Saturday, September 1, 2012

Hurricane Isaac Preliminary Maximum Storm Surge Levels

I've comprised a list of preliminary Hurricane Isaac maximum storm surge levels, taken from NOAA Tides and Currents (National Ocean Service), USGS tide gauges, and at least one anecdotal source. This list will probably grow as more data become available. Later this fall or this winter, the list will become official, as verified surge data and published reports become available.

Rank Level_ft   Station Name State Agency/ Source Datum
1   13.6   Lake Borgne Surge Barrier LA NAT
2   11.02   Shell Beach LA NOS NAT
3   10.9   Little Irish Bayou at I-10 LA USGS NAVD88
4   8   Bayou Laloutre at Ycloskey LA USGS NAVD88
4   8   Bay Waveland Yacht Club MS NOS NAT
6   7   Pass Manchac LA USGS NAVD88
7   6.2   New Canal Station LA NOS NAT
8   6.1   Liberty Bayou at Hwy 433 LA USGS NAVD88
9   4.6   Coast Guard Sector Mobile AL NOS NAT
10   4.4   Pascagoula NOAA Lab MS NOS NAT
11   4.3   Chickasaw Creek AL NOS NAT
12   4.2   Grand Isle LA NOS NAT
13   4   Mobile Bay at Hwy 193 AL USGS NAVD88
13   4   Pilots Station East, SW Pass LA NOS NAT
15   3.55   Dauphin Island AL NOS NAT
16   3.5   Pensacola FL NOS NAT
17   2.5   Panama City FL NOS NAT
18   2.2   Lawma, Amerada Pass LA NOS NAT

Note: NOAA Tide and Currents (NOS) data are storm surge levels, or height above normal astronomical tide. USGS data are storm tide levels, measured above NAVD88 level. All data are preliminary.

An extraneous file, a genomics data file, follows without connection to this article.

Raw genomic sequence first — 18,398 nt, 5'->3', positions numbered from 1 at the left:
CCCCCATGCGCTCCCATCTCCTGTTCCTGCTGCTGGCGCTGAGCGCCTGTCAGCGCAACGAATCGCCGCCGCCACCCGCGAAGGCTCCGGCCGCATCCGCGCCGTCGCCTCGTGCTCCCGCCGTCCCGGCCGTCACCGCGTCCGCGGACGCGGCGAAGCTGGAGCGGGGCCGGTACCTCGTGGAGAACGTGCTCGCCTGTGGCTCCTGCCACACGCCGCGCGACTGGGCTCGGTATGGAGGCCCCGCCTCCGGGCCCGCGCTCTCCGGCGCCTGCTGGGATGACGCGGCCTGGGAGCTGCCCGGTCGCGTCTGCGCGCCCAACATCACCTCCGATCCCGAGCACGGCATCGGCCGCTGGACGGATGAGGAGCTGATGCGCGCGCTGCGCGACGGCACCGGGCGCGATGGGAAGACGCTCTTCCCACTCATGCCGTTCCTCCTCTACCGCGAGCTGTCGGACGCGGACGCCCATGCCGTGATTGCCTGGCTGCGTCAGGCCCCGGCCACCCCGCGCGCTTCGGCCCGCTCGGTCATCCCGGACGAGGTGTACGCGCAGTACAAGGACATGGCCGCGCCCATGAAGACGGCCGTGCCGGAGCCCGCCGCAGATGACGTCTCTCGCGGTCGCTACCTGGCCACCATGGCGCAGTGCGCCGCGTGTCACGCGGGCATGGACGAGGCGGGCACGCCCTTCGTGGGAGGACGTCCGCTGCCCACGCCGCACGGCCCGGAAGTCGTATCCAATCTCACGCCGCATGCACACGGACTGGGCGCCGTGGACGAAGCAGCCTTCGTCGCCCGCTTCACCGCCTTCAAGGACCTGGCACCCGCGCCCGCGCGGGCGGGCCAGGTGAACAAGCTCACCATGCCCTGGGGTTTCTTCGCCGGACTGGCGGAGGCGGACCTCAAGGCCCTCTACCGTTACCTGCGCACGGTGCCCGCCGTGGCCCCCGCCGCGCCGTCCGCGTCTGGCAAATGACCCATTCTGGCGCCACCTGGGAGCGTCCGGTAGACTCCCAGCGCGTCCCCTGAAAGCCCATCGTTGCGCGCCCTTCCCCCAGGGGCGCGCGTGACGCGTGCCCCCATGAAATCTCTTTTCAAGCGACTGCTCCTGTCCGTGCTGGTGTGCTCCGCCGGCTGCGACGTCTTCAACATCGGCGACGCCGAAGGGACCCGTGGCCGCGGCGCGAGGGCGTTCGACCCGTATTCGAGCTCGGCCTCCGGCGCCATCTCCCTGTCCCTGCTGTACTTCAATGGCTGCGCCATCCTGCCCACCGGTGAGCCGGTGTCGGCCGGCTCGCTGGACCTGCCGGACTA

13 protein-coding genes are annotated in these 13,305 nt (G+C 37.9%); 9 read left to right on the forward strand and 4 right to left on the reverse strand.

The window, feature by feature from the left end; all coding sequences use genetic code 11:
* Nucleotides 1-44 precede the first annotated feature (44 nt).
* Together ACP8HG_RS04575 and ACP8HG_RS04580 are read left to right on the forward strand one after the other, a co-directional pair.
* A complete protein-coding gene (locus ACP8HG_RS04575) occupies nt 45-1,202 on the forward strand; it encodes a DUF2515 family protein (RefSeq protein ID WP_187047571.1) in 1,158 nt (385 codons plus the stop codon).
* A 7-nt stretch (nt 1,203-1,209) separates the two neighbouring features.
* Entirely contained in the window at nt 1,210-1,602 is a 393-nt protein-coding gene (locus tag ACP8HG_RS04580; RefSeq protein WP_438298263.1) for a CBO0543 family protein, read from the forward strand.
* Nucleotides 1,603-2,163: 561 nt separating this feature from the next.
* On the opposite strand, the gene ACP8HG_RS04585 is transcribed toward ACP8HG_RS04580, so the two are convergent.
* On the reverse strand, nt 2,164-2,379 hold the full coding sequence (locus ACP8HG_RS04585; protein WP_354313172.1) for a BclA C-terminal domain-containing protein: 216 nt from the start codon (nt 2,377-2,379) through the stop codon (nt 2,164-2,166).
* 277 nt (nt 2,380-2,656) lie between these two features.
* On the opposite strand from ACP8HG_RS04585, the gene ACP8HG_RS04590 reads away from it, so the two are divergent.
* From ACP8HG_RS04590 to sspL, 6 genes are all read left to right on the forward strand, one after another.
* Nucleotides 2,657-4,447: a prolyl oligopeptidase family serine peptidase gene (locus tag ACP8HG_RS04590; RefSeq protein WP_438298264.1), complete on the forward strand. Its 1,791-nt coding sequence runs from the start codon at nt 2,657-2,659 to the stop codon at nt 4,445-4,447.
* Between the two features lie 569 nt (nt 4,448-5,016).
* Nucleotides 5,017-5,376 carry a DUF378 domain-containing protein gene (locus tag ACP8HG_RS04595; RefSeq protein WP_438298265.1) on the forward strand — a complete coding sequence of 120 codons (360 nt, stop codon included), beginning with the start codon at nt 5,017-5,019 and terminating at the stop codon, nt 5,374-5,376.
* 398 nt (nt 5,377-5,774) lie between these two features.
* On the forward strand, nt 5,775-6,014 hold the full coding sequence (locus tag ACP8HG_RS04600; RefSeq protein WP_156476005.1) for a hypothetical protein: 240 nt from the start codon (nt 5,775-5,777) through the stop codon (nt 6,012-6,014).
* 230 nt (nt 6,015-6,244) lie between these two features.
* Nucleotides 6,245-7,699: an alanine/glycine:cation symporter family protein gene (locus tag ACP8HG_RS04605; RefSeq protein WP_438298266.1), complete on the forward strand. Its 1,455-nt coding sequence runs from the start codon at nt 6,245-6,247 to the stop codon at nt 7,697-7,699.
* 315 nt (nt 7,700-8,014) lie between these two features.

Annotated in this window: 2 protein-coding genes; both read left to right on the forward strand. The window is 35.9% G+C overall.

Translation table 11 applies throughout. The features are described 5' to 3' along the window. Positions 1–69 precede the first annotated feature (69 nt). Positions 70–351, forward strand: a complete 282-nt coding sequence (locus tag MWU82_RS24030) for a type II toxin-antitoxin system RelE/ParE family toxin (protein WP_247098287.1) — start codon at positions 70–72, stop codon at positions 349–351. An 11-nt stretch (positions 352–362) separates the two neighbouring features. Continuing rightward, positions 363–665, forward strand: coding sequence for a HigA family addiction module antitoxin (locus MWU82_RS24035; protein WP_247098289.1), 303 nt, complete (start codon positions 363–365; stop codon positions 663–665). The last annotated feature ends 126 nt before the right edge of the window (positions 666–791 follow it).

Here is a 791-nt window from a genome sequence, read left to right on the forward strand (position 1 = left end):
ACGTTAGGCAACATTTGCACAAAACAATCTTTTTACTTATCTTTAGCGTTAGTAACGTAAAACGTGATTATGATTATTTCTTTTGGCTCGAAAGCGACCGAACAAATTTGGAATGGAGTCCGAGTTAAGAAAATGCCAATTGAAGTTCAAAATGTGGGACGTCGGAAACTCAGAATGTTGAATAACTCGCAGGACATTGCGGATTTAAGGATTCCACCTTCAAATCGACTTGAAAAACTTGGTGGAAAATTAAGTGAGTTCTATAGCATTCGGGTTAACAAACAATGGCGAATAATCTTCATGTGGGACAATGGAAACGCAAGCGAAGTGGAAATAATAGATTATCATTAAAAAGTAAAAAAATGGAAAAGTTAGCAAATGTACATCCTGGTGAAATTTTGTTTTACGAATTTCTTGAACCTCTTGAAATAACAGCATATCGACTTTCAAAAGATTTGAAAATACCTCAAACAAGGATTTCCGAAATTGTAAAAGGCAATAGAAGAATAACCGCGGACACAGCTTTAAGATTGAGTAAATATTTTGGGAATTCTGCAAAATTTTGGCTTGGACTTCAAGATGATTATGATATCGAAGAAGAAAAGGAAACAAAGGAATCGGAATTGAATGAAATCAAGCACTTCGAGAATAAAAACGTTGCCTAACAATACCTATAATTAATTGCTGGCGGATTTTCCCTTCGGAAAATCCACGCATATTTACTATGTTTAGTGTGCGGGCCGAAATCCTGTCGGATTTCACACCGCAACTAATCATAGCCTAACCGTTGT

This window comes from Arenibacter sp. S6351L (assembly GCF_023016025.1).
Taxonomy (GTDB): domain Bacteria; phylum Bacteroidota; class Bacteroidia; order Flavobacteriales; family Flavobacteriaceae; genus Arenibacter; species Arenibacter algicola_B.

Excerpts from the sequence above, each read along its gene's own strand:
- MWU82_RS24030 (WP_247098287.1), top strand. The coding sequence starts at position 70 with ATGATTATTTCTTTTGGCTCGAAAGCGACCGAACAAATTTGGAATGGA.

How do these data fit into the larger context of storm surge history along the U.S. Gulf Coast? Are any of these surge levels unprecedented for a category-1 hurricane? How do these water levels compare to other surges in a specific location?

Although it's impossible to answer all of these questions on the surge blog, if you have specific questions like these, please contact "Hurricane" Hal Needham at Hal maintains SURGEDAT, the world's most comprehensive storm surge database. SURGEDAT has currently archived more than 6,000 coastal high water marks produced by hurricanes and tropical storms along the U.S. Gulf Coast and U.S. Atlantic Coast. SURGEDAT also contains data for more than 250 peak surge events that have occurred internationally since 1880.


  1. Hal,

    Good data. I live in Waveland and was comparing Isaac with Gustav. Looks like similar storm tide but not so storm surge. Also noticed a double peak storm tide at Bay-Waveland Yacht club. What do you make of this?

    1. Steve,

      Hey, thanks for your post. The double peak storm surge is an interesting phenomenon. Sometimes this happens if the peak storm surge lasts long enough for two high tides to occur. For example, if surge level is four feet and high tide is one foot above mean sea level, two high tides during time of peak surge would produce two five-foot storm tides.

      I've also seen this happen when the storm surge actually moves in during two separate phases. For example, during Hurricane Ike, water pushed out ahead of the storm in the form of large swells and this caused water to pile up well in advance of landfall. Then the water level lowered a bit, before a dramatic rise as the storm approached landfall. From what I've heard, the first peak surge was not nearly as high as the second, but it was high enough to inundate some evacuation routes.

      How would you say Gustav's surge was different than Isaac's at Waveland? And did the duration of Isaac's surge last a lot longer than Gustav's?